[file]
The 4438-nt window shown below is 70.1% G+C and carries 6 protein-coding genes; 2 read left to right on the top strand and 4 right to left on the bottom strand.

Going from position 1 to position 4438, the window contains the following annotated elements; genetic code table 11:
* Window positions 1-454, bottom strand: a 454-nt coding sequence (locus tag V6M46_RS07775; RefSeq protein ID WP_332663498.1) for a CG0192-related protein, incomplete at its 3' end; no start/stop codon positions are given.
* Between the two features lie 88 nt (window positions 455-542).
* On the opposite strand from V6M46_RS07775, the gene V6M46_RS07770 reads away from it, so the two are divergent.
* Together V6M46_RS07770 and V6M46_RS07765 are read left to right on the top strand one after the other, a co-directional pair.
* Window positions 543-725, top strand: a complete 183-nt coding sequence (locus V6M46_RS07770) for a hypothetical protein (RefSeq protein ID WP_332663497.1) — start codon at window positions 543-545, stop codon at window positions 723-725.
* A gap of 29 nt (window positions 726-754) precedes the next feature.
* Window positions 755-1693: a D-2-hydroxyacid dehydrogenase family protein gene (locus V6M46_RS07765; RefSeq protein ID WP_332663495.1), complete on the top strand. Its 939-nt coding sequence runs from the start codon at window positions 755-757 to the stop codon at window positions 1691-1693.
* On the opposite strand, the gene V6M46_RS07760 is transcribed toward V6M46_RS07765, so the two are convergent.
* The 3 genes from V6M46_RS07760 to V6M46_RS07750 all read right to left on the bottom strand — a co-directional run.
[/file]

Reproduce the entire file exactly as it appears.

The 4438-nt window shown below is 70.1% G+C and carries 6 protein-coding genes; 2 read left to right on the top strand and 4 right to left on the bottom strand.

Going from position 1 to position 4438, the window contains the following annotated elements; genetic code table 11:
* Window positions 1-454, bottom strand: a 454-nt coding sequence (locus tag V6M46_RS07775; RefSeq protein ID WP_332663498.1) for a CG0192-related protein, incomplete at its 3' end; no start/stop codon positions are given.
* Between the two features lie 88 nt (window positions 455-542).
* On the opposite strand from V6M46_RS07775, the gene V6M46_RS07770 reads away from it, so the two are divergent.
* Together V6M46_RS07770 and V6M46_RS07765 are read left to right on the top strand one after the other, a co-directional pair.
* Window positions 543-725, top strand: a complete 183-nt coding sequence (locus V6M46_RS07770) for a hypothetical protein (RefSeq protein ID WP_332663497.1) — start codon at window positions 543-545, stop codon at window positions 723-725.
* A gap of 29 nt (window positions 726-754) precedes the next feature.
* Window positions 755-1693: a D-2-hydroxyacid dehydrogenase family protein gene (locus V6M46_RS07765; RefSeq protein ID WP_332663495.1), complete on the top strand. Its 939-nt coding sequence runs from the start codon at window positions 755-757 to the stop codon at window positions 1691-1693.
* On the opposite strand, the gene V6M46_RS07760 is transcribed toward V6M46_RS07765, so the two are convergent.
* The 3 genes from V6M46_RS07760 to V6M46_RS07750 all read right to left on the bottom strand — a co-directional run.